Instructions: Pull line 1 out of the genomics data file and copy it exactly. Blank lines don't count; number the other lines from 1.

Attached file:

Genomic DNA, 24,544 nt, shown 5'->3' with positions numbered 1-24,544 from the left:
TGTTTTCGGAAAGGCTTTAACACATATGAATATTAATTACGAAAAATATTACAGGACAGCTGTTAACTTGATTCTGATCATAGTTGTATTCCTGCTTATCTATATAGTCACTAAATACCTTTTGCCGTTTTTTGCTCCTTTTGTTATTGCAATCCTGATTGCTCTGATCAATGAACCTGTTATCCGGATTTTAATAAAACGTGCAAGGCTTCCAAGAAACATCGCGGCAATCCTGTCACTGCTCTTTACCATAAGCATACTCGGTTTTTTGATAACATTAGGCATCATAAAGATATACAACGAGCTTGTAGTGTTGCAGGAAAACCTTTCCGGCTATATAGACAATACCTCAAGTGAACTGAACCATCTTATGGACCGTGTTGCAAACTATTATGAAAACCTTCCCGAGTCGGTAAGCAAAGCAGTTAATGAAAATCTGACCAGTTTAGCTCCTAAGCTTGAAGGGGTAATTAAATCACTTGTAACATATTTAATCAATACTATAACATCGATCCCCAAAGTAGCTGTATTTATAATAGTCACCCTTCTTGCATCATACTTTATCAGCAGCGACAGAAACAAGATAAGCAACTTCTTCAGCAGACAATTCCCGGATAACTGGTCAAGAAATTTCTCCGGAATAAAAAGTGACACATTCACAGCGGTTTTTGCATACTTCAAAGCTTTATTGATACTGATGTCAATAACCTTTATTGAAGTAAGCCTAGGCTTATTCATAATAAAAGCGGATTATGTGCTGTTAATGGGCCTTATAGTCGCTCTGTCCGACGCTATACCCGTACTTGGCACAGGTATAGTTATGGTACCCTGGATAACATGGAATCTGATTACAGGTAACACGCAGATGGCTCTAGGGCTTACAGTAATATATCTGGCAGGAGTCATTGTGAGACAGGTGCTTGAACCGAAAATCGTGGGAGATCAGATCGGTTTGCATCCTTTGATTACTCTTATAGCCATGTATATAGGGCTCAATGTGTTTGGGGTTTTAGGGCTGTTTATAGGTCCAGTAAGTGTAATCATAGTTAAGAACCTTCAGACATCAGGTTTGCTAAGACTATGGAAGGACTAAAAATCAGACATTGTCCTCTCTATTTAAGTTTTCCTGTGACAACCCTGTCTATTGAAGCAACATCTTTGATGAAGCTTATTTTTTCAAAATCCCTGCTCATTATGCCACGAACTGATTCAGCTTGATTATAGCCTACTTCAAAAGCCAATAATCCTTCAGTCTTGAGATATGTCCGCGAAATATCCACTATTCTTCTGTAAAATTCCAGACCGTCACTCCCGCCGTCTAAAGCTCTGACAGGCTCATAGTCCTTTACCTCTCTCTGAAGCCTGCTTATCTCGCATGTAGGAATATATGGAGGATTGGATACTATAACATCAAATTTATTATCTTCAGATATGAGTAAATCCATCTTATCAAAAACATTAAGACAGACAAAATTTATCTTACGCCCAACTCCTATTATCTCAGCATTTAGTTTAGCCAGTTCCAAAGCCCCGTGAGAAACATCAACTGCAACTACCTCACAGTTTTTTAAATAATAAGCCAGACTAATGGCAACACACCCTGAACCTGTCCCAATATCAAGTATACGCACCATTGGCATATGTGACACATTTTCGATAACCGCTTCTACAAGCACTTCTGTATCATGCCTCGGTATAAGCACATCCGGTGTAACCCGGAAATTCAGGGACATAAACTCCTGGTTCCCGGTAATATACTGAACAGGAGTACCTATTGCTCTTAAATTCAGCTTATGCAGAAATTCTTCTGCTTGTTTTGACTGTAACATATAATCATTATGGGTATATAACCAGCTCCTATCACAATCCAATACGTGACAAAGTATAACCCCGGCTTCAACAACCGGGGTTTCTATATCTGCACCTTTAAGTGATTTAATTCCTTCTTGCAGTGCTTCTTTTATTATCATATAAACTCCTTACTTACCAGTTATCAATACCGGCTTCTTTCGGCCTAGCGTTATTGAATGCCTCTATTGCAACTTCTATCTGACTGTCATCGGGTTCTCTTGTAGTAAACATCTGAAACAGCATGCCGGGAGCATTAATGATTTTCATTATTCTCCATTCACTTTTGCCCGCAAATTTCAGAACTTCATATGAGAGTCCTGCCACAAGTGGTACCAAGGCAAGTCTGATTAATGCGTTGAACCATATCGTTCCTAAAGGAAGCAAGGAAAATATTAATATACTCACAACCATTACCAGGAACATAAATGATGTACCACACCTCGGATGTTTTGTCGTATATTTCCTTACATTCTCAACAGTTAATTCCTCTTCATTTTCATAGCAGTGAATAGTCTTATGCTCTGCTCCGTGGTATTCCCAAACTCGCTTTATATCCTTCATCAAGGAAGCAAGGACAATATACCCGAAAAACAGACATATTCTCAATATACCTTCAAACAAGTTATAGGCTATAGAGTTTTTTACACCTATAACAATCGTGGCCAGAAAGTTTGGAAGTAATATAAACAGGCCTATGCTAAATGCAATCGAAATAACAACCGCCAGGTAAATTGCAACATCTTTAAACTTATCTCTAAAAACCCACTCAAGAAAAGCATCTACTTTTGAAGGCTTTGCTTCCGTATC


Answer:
Genomic DNA, 24,544 nt, shown 5'->3' with positions numbered 1-24,544 from the left: